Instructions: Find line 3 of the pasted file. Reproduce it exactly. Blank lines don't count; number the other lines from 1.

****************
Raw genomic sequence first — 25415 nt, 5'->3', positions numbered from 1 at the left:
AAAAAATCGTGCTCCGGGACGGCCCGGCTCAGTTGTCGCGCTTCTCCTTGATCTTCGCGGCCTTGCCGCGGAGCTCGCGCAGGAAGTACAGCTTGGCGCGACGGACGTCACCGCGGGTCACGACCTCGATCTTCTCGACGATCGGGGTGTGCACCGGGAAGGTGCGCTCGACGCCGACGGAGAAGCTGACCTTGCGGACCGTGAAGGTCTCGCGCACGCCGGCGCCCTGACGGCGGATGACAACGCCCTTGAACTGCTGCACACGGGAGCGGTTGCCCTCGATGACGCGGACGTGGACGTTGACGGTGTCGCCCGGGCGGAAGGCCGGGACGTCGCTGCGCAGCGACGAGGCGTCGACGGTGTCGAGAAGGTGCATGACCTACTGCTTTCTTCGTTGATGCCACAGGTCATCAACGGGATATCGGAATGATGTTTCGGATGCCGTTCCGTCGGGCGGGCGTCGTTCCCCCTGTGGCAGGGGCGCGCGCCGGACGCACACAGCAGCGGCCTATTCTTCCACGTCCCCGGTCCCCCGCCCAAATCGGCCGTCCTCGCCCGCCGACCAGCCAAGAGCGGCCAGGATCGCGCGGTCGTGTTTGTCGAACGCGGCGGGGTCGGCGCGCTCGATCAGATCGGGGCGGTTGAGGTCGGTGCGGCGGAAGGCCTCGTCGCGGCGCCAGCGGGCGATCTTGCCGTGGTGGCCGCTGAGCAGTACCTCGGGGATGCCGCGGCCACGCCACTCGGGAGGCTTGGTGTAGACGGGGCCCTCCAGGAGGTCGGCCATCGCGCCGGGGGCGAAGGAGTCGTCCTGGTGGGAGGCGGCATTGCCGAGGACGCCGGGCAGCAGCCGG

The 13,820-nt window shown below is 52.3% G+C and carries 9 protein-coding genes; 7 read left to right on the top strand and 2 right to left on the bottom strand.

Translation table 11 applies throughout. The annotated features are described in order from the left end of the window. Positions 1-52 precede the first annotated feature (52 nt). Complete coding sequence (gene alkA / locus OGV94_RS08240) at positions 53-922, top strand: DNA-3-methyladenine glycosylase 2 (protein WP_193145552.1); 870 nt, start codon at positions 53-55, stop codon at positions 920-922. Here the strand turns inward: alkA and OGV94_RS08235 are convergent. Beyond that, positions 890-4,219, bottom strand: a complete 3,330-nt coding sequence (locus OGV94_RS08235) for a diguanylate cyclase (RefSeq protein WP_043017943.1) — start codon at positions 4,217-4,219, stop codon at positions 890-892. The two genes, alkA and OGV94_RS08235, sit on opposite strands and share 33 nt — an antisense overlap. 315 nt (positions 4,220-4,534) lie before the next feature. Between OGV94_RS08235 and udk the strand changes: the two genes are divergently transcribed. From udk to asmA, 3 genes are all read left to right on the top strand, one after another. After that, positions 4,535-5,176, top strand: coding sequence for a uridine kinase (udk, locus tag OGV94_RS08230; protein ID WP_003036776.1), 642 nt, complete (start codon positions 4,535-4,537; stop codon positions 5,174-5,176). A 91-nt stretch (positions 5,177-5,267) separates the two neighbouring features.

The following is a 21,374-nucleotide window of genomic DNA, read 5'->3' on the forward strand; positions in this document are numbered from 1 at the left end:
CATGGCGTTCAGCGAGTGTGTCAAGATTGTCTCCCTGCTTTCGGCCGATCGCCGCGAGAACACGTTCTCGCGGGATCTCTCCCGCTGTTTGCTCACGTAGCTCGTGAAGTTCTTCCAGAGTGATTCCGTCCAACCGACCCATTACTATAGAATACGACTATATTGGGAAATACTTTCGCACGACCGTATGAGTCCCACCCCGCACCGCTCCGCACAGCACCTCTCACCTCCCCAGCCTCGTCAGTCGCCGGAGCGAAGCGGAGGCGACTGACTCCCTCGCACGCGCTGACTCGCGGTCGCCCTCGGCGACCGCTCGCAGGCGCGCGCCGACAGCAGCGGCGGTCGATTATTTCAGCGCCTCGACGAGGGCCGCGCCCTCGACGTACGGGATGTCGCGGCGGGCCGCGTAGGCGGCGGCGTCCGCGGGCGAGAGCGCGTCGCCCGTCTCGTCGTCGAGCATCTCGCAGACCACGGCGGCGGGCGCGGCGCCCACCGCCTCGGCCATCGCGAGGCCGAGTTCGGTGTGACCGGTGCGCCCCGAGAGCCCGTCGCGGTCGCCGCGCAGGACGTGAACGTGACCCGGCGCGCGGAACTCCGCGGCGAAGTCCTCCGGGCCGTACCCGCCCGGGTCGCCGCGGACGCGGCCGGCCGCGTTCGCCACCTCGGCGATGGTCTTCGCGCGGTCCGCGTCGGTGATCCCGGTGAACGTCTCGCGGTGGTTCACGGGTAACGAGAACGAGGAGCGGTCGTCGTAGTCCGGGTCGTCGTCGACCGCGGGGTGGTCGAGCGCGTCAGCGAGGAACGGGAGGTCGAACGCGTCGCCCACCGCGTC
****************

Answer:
The 13,820-nt window shown below is 52.3% G+C and carries 9 protein-coding genes; 7 read left to right on the top strand and 2 right to left on the bottom strand.